Whereas SJP is welcome on many college campuses, Northeastern University in Boston temporarily suspended the organization’s chapter there, which reportedly had a lengthy record of agitating against Israel, extolling terrorism, and in the past disrupting Holocaust Awareness Weekand being linked to inflammatory messages posted around campus. Its reinstitution on campus was applauded by those who disparage Israel and deny her legitimacy. The organization also recently came under fire at Vassar College for what that institution’s president described as a “racist, anti-Semitic graphic” posted on social media.
The participation of progressive Jewish students in such groups is twisted, and efforts by liberal intellectuals to justify their complicity as being consistent with Jewish values is pure sophistry. There can be no justification for conduct that smacks of self-rejection and, which taken to its logical extreme, seeks to empower Islamists whose stated goal is the eradication of Israel and extermination of her people. This behavior appears motivated by the same impulse that compelled apostates to assist the Catholic Church in persecuting Jews from the Middle Ages through the Enlightenment; that encouraged Jewish Bolsheviks to advocate criminalizing the practice of Judaism after the Russian Revolution; and that spurred kapos to brutalize fellow Jews in the Nazi death camps. The societal backdrop may change over the years, but the pathology of self-loathing seems to remain constant.
The goal of such radical organizations is not to foster peaceful coexistence between Arabs and Jews, but instead to advocate the elimination of the Jewish state; and their tactics expose a collective superego that brokers neither compromise nor dissent. They will not engage in honest debate and have no regard for those who challenge their propaganda or question their support for a Palestinian narrative that is devoid of historical foundation. In that these groups support Islamists who believe in genocide and express their beliefs through intimidation and social disturbance, their message regarding Jews seems Nazi-like in its intensity.
Free and open debate on college campuses may be a lofty ideal, but it does not require tolerance of hatred and incitement. Although the First Amendment impedes the government’s ability to restrict speech, it leaves the public and private sectors free to impose whatever limitations are necessitated by human decency and the need for peaceful relations among citizens. There is no constitutional imperative requiring private organizations, employers or universities to subject people to abhorrent speech, physical threats or political abuse.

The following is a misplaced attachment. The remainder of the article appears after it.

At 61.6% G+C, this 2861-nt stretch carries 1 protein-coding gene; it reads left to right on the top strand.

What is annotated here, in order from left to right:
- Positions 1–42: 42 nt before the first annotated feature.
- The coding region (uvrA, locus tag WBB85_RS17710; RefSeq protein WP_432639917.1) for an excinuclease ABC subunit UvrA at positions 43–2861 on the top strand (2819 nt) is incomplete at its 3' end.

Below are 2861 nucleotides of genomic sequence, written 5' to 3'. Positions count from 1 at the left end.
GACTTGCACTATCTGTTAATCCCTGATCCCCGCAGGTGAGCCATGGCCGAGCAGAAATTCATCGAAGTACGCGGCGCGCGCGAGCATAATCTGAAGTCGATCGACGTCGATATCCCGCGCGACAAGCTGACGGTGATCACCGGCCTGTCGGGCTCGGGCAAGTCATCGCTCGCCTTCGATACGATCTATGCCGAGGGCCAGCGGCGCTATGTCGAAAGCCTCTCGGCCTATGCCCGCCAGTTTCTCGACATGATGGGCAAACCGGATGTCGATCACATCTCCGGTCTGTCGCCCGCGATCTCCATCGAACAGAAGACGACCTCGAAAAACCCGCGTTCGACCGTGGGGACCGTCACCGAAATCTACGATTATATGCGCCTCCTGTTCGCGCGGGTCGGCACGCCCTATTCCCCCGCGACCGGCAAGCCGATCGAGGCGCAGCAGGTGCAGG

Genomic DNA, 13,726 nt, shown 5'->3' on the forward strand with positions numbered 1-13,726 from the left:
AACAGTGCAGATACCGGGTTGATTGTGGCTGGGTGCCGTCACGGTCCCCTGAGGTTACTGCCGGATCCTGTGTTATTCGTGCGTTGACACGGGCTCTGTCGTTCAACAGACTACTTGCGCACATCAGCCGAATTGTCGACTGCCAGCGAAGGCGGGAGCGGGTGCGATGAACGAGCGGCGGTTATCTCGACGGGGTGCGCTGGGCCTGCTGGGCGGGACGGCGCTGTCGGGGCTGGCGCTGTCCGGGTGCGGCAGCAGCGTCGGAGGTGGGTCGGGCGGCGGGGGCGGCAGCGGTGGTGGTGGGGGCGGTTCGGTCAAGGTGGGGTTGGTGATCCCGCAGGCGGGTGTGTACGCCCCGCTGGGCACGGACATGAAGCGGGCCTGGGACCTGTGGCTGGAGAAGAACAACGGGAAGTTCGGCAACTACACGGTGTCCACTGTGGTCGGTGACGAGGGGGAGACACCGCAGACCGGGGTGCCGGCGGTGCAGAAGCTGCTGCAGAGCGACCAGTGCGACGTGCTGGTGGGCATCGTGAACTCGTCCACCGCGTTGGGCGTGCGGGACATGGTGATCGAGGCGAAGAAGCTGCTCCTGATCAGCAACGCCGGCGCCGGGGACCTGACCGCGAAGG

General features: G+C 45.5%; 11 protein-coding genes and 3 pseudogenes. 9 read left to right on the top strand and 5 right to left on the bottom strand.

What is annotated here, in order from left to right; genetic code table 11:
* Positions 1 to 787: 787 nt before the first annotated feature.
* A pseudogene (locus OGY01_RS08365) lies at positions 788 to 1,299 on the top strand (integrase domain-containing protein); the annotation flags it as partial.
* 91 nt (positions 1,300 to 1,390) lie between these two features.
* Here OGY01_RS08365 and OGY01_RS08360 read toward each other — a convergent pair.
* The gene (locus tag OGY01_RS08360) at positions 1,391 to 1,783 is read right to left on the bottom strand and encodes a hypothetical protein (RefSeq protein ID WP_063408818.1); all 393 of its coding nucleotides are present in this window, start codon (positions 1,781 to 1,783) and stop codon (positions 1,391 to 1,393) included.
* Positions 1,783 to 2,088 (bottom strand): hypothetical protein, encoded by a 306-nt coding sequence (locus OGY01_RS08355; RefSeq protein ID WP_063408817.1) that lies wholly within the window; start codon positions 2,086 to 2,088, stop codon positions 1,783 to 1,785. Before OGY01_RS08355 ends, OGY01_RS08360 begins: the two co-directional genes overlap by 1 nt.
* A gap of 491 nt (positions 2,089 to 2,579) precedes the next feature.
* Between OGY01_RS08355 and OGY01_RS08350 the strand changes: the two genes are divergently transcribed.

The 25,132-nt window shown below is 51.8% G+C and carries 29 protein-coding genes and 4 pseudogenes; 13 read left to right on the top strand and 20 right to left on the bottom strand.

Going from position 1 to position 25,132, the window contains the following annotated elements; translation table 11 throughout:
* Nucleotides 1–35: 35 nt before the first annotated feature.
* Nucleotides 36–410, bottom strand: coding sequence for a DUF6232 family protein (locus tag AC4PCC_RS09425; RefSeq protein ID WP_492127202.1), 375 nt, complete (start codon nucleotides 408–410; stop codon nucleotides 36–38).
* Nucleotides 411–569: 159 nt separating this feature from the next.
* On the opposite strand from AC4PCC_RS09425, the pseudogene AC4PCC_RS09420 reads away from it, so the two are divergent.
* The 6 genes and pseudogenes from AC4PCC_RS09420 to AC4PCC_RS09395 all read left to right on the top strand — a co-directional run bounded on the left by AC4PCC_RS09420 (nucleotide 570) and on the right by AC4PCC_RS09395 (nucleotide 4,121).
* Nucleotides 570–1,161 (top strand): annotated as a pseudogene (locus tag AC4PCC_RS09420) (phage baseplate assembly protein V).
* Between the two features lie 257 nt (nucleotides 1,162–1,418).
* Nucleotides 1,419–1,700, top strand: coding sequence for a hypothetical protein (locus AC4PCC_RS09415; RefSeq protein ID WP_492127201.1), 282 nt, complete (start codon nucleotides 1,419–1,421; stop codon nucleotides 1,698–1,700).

No university would allow campus programs sponsored by white supremacists or neo-Nazis, and many universities have rules banning hate-speech. It seems incongruous that institutions which prohibit harassment of minorities and women would allow programs that promote anti-Semitism, or permit extremist organizations to intimidate Jewish students. The spouting of repugnant stereotypes by white racists would never be deemed essential to the open exchange of ideas. Yet, progressives and Islamists who malign Israel and condone violence are given free reign, regardless of their hateful words or their support by radicals and extremists who espouse doctrinal anti-Semitism.
The tendency on college campuses to sanitize Jew-hatred by labelling it political criticism arises from the leftist orientation of many professors – often Jews themselves – who are motivated by the rejection of traditional values in general and Jewish values in particular. It is also facilitated by a progressive agenda that demeans Israel, apotheosizes Palestinian nationalism, and views doctrinal Islam as indigenous. Ironically, Islam spread across the Mideast, Asia and Africa by the conquest and subjugation of aboriginal populations and indigenous cultures. The conundrum with respect to Israel is that the Jews maintained their national identity and indigenous presence even after their homeland was usurped through jihad. Palestinian nationalism, in contrast, is essentially a political creation of the latter twentieth century.
Academics often rationalize Hamas and Hezbollah as legitimate responses to European colonialism, but the central purpose of these and other Islamist organizations is to wage jihad against “infidels” and incorporate their lands into the Islamic umma. This is the same dogmatic instinct that precipitated the Islamic invasion of Europe in the eighth century and set the stage for the Crusades that followed three hundred years later as a reaction to Muslim conquest – all to the catastrophic detriment of Jews living there and in the Mideast. Leftist ideologues, however, tend to disregard history that undercuts Arab-Muslim claims which have been adopted as progressive causes; and their contempt for the past is often expressed as support for movements and groups that push anti-Israel or Islamist agendas.
It is impossible to separate the anti-Israel left from its agenda of malice and revisionism. Supporters of IAW, BDS and their ilk have simply substituted the word “Israel” for “Jew” while continuing to peddle stereotypes and conspiracy theories rooted in classical anti-Semitism. Accordingly, it is disingenuous to defend their campus activities as simple political speech. If universities that enable progressive excess really valued intellectual truth and honesty, they would suspend their devotion to political correctness and condemn these movements for the vileness of their message. To tolerate hateful treatment of Israel without criticism is to legitimize anti-Semitism as a political doctrine, which historically has been used to justify disenfranchisement and genocide on a grand scale.